How arthropods see polarized light

Polarized light is tough for us to comprehend. It’s all around us, but we cannot see it without the aid of technology (Actually, that is not quite true. There is an extremely weak visual phenomenon known as Haidinger’s brush which is the extent of polarization perception in humans. I actually had not been able to see the effect until writing this article).

Regardless, our meager polarization perception is the exception rather than the rule in the animal kingdom. Whereas Haidinger’s brush is a useless side-effect of the optics in our eyes, other animals use polarized light vision for navigation, communication, and contrast-enhancement. It can be thought of as an additional channel of visual perception, akin to color vision. We are functionally polarization-blind. Arthropods on the other hand, are masters of perceiving the polarized world.

What follows is an explanation of polarized light, and the mechanism arthropods have evolved in order to perceive it.

Light can be defined both as quanta (photons) and waves. The wavelengths of visible light perceptible to humans are a small part of the electromagnetic spectrum, ranging from about 400 to 700 nano-meters (nm) . As a single a photon travels through space as a wave (yes, I realize how counter intuitive this is), it’s electrical field typically oscillates in a “two-dimensional” manner. Therefore, single photons are all polarized on their own. Here is a representation of three photons polarized at three different angles.

Natural light, produced by stars, rarely reaches the observer as a single photon. Instead it is a sum of many photons, all polarized at different angles (left frame below). Natural light becomes polarized by refracting or reflecting off certain molecules or structures. This polarized light is typically semi-polarized (right frame below), where the majority of the photons are polarized at approximately the same angle. This is detectable by polarization vision systems.

Polarized light is produced a variety of ways in nature. The atmosphere and water both refract un-polarized sunlight, producing a polarized light pattern. This creates a striking pattern in the sky that many animals use as a navigational compass. Also, arthropods are known to have structures on their bodies that reflect polarized light. These polarized light signals can serve as a secretive mode of inter-specific communication. If you can see it.

All animal visual systems use a visual pigment, a specialized transmembrane receptor protein conjugated to a vitamin-A derived light sensitive molecule. This light sensitive molecule, called a chromophore, absorbs light preferentially based on the light’s polarization orientation. If all the visual pigments in a photoreceptor are aligned in the same orientation, that cell will be preferentially sensitive to a particular orientation of polarized light. This is what we see in many arthropod photoreceptors.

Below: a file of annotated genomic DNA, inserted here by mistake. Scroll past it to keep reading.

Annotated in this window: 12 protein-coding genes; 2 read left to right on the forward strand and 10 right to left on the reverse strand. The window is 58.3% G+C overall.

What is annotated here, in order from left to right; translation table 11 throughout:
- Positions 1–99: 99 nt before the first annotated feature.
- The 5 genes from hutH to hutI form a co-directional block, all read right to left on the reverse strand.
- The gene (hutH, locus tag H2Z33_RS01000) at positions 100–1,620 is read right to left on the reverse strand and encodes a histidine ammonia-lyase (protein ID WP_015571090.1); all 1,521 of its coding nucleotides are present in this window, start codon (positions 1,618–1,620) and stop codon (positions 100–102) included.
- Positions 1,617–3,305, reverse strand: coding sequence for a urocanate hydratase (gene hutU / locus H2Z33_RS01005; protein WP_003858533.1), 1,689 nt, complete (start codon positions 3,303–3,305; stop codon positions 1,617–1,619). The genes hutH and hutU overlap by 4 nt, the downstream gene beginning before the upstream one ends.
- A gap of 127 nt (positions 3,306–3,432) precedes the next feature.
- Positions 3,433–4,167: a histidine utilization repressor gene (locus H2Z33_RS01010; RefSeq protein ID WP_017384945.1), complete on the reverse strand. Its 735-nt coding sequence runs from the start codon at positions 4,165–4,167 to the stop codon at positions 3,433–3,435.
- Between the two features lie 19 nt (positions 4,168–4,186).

Below each facet of an arthropod compound eye there is a barrel shaped array of photoreceptors (see below). Light enters the corneal facet and travels down the center of the photoreceptor array, called the rhabdomere. The rhabdomere is filled with microvilli, bristle-like membrane projections from the photoreceptor cells. Imagine a tooth brush head, with the bristles being the microvilli. Microvilli are a membrane adaptation to increase membrane surface area, and thus increase the amount of visual pigments in the cell. All the microvilli from a particular photoreceptor cell are parallel. Furthermore, all of the visual pigments within each microvilli are oriented down the axis of the microvilli. The net effect of these structures is a photoreceptor that is preferentially sensitive to polarized light oscillating at the angle parallel to the axis of the microvilli.

By comparing the signals from multiple polarization sensitive photoreceptors, an arthropod can discriminate different polarization orientations of light. In crustaceans for example, there are seven photoreceptors with microvilli projected into the light path in each rhabdom. A subset of these receptors project their microvilli in parallel, while the other subset of receptors project their microvilli perpendicular to the first subset. This gives each rhabdomere two channels of perpendicular polarization comparison. By this mechanism arthropods are able to sense polarized light.

Stay tuned for posts about the ecological significance of polarization sensitivity in arthropods.

References:

  • Goldsmith, T. & Wehner, R., 1977. Restrictions on rotational and translational diffusion of pigment in the membranes of a rhabdomeric photoreceptor. J. Gen. Physiol., 70(4), 453-490.
  • Land, M. & Nilsson, D., 2002. Animal Eyes, Oxford: Oxford University Press.
  • Marshall, J., Cronin, T.W. & Kleinlogel, S., 2007. Stomatopod eye structure and function: A review. Arthropod Structure & Development, 36(4), 420-448.
  • Stowe, S., 1980. Rapid synthesis of photoreceptor membrane and assembly of new microvilli in a crab at dusk. Cell and Tissue Research, 211(3), 419-440.

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Michael Bok is a graduate student studying the visual system of mantis shrimp.

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